*blast Ngige, say shocker awaits govt after ultimatum
By Victor Ahiuma-Young
SINCE March 2015, fol-lowing the disputed Nigeria Labour Congress, NLC, delegates conference that produced Ayuba Wabba as President, and December 16, 2016, when about 25 industrial unions, including some from NLC and TUC, announced the formation of a new Labour Centre; United Labour Congress of Nigeria, ULC, the relationship between NLC and TUC on one hand; and ULC on the other hand, was everything but cordial.
In fact, many observers had argued that the crisis within the labour movement was a major factor for the inability of organised labour to force a reduction of price when President Muhammadu Buhari-led Federal Government, in May 2016, jerked up the pump price of Premium Motor Spirit, PMS, otherwise known as Petrol from N86.50 to N145 per litre.
But that appears to be a thing of the past as the struggle for a new national minimum wage has brought leaders of the three labour centres together.
Consequently, they met for two days in Lagos last week and handed down a 14-day ultimatum to the Federal Government following perceived unwillingness of government to conclude the process of arriving at a new minimum wage Nigerian workers have been expecting since the current N18,000 minimum wage agreement elapsed since 2015.
Earlier, NLC and TUC had demanded N66,500 minimum wage while ULC demanded for N96, 000, it was, however, gathered that it has been harmonised by leaders of the centres under the aegis of organised labour.
In line with the resolve to jointly pursue the issue of the minimum wage, the leaders of the three centres, it was gathered, have decided to work in unity to ensure the government and employers do not succeed in their plan to deny Nigerian workers the much anticipated new minimum wage before the 2019 general elections.
Vanguard gathered that leaders of the three centres have vowed to use the minimum wage issue to teach employers especially the federal and state governments a bitter lesson.
States paying N25,000
Reacting to the Minister of Labour and Employment, Senator Chris Ngige’s response to organised Labour’s 14-day ultimatum to the Federal Government over the minimum wage, President of ULC, Joe Ajaero, said: “We think the Minister of Labour just wanted to brief the press. It was not to address the issues raised by labour. He had briefed the press, but the issue raised by labour is still pending and the ultimatum is running out. Ordinarily, it is the responsibility of the Minister of Labour when there is an ultimatum to reach out to those that issued it, find out the issues and address them to avert any impending action.
But this Minister has decided to play to the gallery when the issue raised in the ultimatum has not been addressed. From his press briefing, there were lots of contradictions. He denied ever adjourning the meeting of the negotiating committee sine-die (till further notice). He did not tell Nigerians when the negotiating committee is to be reconvened. He was also claiming that employers presented about N42, 000 and reduced it to N25,000. It is true that the employers presented a figure, but about 23 state governors made submissions and some of them mentioned figures.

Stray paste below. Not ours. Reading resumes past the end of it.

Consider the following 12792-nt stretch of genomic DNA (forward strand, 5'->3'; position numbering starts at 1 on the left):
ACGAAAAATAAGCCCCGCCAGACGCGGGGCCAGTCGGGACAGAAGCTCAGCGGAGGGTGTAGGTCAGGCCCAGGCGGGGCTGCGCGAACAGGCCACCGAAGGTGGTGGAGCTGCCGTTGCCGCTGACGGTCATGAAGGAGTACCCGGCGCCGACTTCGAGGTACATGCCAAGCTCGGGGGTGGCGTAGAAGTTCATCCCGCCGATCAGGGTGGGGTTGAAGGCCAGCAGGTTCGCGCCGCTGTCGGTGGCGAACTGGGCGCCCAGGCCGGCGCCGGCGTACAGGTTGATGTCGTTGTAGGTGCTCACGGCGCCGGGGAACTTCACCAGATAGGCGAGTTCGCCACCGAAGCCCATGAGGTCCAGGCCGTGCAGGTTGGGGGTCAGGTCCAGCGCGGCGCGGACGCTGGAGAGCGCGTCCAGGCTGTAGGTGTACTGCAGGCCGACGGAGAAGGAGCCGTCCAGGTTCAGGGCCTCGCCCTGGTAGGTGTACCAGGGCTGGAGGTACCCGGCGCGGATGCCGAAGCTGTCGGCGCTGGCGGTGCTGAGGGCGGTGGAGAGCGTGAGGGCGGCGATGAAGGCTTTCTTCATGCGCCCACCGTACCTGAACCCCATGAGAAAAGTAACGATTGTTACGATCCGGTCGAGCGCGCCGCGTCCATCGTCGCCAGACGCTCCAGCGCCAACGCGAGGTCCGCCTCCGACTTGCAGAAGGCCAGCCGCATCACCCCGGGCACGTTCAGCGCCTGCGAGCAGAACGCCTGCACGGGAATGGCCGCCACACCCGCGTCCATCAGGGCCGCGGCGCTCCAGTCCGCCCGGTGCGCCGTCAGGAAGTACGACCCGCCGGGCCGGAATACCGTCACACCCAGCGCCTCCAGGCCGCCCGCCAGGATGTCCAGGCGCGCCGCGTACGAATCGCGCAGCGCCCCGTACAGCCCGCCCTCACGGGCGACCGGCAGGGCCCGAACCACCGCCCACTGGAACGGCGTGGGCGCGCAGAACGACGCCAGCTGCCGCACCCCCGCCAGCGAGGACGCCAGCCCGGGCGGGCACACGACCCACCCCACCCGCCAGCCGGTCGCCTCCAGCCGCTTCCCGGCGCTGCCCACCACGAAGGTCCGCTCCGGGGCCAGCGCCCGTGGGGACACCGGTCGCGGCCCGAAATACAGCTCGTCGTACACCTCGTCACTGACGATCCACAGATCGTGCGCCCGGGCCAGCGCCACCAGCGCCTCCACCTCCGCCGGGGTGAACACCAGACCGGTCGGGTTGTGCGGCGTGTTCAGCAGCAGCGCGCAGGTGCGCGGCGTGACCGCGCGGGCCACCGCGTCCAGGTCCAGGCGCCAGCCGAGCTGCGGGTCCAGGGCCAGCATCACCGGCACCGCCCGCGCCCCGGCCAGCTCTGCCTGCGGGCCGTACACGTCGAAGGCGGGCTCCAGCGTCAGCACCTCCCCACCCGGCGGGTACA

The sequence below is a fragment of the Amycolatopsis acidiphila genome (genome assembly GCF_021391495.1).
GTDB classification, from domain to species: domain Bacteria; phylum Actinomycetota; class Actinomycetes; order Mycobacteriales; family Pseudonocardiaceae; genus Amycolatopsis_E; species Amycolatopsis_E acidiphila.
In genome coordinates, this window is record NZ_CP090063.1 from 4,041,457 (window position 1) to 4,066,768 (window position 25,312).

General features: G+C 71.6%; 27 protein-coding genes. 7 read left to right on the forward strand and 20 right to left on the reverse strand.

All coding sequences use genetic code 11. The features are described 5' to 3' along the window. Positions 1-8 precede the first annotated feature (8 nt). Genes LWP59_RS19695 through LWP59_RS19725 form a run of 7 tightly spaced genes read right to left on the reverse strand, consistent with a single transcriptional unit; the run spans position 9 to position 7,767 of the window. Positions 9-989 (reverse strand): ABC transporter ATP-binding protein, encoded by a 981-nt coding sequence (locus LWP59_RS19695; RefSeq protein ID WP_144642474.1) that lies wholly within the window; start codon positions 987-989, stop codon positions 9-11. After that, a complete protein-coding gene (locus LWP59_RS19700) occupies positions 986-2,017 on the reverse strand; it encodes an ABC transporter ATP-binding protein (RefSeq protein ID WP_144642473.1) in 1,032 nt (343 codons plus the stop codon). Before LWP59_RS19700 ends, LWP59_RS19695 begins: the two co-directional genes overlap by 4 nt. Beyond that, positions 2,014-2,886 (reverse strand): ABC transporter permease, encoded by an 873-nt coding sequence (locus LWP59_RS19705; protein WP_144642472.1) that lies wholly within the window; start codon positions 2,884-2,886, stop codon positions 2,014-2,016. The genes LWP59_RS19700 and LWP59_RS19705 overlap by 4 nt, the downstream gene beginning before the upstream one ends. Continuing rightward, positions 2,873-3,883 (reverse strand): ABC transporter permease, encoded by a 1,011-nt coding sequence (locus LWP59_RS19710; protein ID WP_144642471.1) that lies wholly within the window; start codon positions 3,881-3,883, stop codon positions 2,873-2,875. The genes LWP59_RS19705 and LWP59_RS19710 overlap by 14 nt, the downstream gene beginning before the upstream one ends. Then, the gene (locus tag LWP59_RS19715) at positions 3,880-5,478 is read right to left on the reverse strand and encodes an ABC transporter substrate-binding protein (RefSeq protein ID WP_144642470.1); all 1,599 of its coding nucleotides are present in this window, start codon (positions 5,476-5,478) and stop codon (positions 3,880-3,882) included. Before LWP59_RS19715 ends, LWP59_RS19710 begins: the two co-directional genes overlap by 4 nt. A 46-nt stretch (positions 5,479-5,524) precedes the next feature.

The Federal Government as at today, has not made any offer. From what the Minister is saying, even if the government makes an offer, it will be only an offer. That is not the minimum wage. Whatever offer the government makes is subject to negotiation. It is not going to be a rubber stamp. The minister was so stereotyped with N25,000, saying N25, 000 may be difficult for some states to pay and things like that. The Minister has forgotten that some states are paying N25,000 today. So, mentioning that figure either by employers or whoever, is not in the interest of industrial harmony.
Unity of Labour
On this issue of new minimum wage, Labour is united. We pity the minister when he was saying registered and unregistered labour centres demanded and presented different figures as new minimum wage. What we did when we saw that discrepancy, was to harmonise the figures. It was true that NLC and TUC demanded for N66,500 and ULC demanded for N96, 000. We looked at the figures and the inflationary rate and harmonised the two figures to about N68,000 and something.
Labour has a figure but the government has no figure three years after. This is unaceeptable even after increasing the pump price of fuel that tripled inflation rate in the country on the basis of which a committee was set up to look at the issue of palliatives and the need to review workers’ salary upwards. Between then and now, the government is still dilly dallying. He is playing with the destiny of Nigerian workers.
“You know what happens at the end of an ultimatum. As we speak, various organs of the labour centres are meeting. Let me tell you, it may get to a time we will not honour the invitation from him for meetings until there is a balance of power of industrial relation.
At the expiration, definitely we will meet again and marshal out our next line of action.”